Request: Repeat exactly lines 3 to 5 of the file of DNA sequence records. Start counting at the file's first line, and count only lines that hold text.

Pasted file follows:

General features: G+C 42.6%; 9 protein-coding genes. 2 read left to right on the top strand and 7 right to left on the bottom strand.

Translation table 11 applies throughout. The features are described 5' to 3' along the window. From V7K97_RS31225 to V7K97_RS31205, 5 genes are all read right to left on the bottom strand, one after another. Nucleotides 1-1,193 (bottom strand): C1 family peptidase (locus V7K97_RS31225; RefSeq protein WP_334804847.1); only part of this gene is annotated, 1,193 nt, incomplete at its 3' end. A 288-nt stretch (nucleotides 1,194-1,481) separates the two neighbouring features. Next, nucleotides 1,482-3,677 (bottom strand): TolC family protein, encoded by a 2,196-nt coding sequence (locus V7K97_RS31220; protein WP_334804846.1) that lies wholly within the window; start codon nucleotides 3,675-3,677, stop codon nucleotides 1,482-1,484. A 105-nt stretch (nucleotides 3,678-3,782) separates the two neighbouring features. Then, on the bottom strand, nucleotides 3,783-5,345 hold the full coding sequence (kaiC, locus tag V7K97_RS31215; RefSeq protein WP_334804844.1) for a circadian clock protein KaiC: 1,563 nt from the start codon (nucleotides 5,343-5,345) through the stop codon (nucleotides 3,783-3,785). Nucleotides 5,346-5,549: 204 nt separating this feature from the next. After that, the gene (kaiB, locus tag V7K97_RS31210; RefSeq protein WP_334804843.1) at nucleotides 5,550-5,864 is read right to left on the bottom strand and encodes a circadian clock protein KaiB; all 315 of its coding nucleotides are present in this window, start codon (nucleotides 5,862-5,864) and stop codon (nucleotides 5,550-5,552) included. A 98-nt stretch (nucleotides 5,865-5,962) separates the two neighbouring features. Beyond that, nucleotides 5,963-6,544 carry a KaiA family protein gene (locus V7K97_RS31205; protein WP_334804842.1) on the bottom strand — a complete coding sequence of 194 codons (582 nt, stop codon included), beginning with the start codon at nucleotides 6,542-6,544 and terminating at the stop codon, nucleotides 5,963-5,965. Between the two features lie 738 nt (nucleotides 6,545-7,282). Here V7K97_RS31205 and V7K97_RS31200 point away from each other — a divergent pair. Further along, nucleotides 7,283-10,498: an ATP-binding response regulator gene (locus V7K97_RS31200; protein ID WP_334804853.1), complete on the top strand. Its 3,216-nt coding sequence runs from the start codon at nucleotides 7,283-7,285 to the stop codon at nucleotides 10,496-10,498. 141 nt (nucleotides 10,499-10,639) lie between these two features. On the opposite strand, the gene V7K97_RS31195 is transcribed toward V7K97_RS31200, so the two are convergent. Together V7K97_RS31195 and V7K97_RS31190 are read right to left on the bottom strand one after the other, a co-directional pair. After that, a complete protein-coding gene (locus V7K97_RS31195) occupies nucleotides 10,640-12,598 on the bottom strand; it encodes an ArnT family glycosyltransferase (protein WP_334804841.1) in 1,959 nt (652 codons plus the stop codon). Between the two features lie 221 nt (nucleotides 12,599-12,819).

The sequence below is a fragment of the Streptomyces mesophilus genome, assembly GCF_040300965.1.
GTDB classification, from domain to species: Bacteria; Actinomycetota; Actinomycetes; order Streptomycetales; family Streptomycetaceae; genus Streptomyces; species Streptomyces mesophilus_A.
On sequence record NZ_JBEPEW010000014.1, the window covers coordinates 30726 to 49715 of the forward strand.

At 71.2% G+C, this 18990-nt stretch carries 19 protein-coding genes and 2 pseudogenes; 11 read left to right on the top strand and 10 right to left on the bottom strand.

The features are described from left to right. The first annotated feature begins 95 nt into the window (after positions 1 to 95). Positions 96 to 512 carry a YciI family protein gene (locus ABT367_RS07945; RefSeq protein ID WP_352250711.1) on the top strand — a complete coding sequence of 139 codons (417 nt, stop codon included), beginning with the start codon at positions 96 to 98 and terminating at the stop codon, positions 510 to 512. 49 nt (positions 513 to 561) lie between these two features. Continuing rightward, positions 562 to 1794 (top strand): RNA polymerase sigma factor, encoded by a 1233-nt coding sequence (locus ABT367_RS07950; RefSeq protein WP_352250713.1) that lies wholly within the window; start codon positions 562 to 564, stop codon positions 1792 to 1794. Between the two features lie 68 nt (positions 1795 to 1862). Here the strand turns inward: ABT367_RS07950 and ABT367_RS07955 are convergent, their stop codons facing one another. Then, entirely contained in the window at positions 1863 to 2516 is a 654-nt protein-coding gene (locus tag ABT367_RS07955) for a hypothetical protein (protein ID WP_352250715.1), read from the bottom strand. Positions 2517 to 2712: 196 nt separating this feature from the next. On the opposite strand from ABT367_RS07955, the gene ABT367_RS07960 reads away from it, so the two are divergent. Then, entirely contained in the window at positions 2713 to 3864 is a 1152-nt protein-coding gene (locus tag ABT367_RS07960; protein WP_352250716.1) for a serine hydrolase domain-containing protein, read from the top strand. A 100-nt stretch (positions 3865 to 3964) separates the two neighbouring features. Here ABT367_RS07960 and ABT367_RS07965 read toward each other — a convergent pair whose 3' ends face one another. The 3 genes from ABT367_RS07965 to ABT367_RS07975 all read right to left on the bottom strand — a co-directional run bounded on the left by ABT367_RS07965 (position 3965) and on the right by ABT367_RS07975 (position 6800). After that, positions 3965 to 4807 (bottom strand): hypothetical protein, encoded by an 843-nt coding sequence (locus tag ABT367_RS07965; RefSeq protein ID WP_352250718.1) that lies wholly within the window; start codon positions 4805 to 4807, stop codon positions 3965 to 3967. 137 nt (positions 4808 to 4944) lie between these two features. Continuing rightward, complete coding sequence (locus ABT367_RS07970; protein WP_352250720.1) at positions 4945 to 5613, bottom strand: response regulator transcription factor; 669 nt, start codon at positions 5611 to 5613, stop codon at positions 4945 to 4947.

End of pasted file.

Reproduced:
The sequence below is a fragment of the Streptomyces mesophilus genome, assembly GCF_040300965.1.
GTDB classification, from domain to species: Bacteria; Actinomycetota; Actinomycetes; order Streptomycetales; family Streptomycetaceae; genus Streptomyces; species Streptomyces mesophilus_A.
On sequence record NZ_JBEPEW010000014.1, the window covers coordinates 30726 to 49715 of the forward strand.